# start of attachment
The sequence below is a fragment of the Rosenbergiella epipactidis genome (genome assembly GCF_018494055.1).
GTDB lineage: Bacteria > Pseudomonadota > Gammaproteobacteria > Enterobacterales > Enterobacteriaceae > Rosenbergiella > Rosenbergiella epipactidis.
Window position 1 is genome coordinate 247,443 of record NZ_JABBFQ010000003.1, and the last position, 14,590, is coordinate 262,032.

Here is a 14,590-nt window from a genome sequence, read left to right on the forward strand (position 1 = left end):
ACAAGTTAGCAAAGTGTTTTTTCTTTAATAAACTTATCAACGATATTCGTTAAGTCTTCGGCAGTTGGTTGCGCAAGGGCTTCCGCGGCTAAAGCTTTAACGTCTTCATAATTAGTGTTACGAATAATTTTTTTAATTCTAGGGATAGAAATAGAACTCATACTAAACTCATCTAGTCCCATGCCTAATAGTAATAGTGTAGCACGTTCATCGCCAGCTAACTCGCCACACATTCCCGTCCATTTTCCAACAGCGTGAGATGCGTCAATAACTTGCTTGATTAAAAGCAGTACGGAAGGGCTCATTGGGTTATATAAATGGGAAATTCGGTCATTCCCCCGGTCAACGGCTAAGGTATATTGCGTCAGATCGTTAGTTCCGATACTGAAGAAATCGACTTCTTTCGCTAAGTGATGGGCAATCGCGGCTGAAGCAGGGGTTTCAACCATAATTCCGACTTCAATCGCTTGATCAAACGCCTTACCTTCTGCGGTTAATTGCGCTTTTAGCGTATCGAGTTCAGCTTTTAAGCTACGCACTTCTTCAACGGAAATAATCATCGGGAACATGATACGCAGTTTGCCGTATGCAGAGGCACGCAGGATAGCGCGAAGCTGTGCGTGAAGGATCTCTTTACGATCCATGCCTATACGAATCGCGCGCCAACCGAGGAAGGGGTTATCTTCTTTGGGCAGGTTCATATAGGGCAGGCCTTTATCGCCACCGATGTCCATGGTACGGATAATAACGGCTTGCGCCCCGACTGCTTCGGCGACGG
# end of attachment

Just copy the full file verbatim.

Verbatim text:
The sequence below is a fragment of the Rosenbergiella epipactidis genome (genome assembly GCF_018494055.1).
GTDB lineage: Bacteria > Pseudomonadota > Gammaproteobacteria > Enterobacterales > Enterobacteriaceae > Rosenbergiella > Rosenbergiella epipactidis.
Window position 1 is genome coordinate 247,443 of record NZ_JABBFQ010000003.1, and the last position, 14,590, is coordinate 262,032.

Here is a 14,590-nt window from a genome sequence, read left to right on the forward strand (position 1 = left end):
ACAAGTTAGCAAAGTGTTTTTTCTTTAATAAACTTATCAACGATATTCGTTAAGTCTTCGGCAGTTGGTTGCGCAAGGGCTTCCGCGGCTAAAGCTTTAACGTCTTCATAATTAGTGTTACGAATAATTTTTTTAATTCTAGGGATAGAAATAGAACTCATACTAAACTCATCTAGTCCCATGCCTAATAGTAATAGTGTAGCACGTTCATCGCCAGCTAACTCGCCACACATTCCCGTCCATTTTCCAACAGCGTGAGATGCGTCAATAACTTGCTTGATTAAAAGCAGTACGGAAGGGCTCATTGGGTTATATAAATGGGAAATTCGGTCATTCCCCCGGTCAACGGCTAAGGTATATTGCGTCAGATCGTTAGTTCCGATACTGAAGAAATCGACTTCTTTCGCTAAGTGATGGGCAATCGCGGCTGAAGCAGGGGTTTCAACCATAATTCCGACTTCAATCGCTTGATCAAACGCCTTACCTTCTGCGGTTAATTGCGCTTTTAGCGTATCGAGTTCAGCTTTTAAGCTACGCACTTCTTCAACGGAAATAATCATCGGGAACATGATACGCAGTTTGCCGTATGCAGAGGCACGCAGGATAGCGCGAAGCTGTGCGTGAAGGATCTCTTTACGATCCATGCCTATACGAATCGCGCGCCAACCGAGGAAGGGGTTATCTTCTTTGGGCAGGTTCATATAGGGCAGGCCTTTATCGCCACCGATGTCCATGGTACGGATAATAACGGCTTGCGCCCCGACTGCTTCGGCGACGG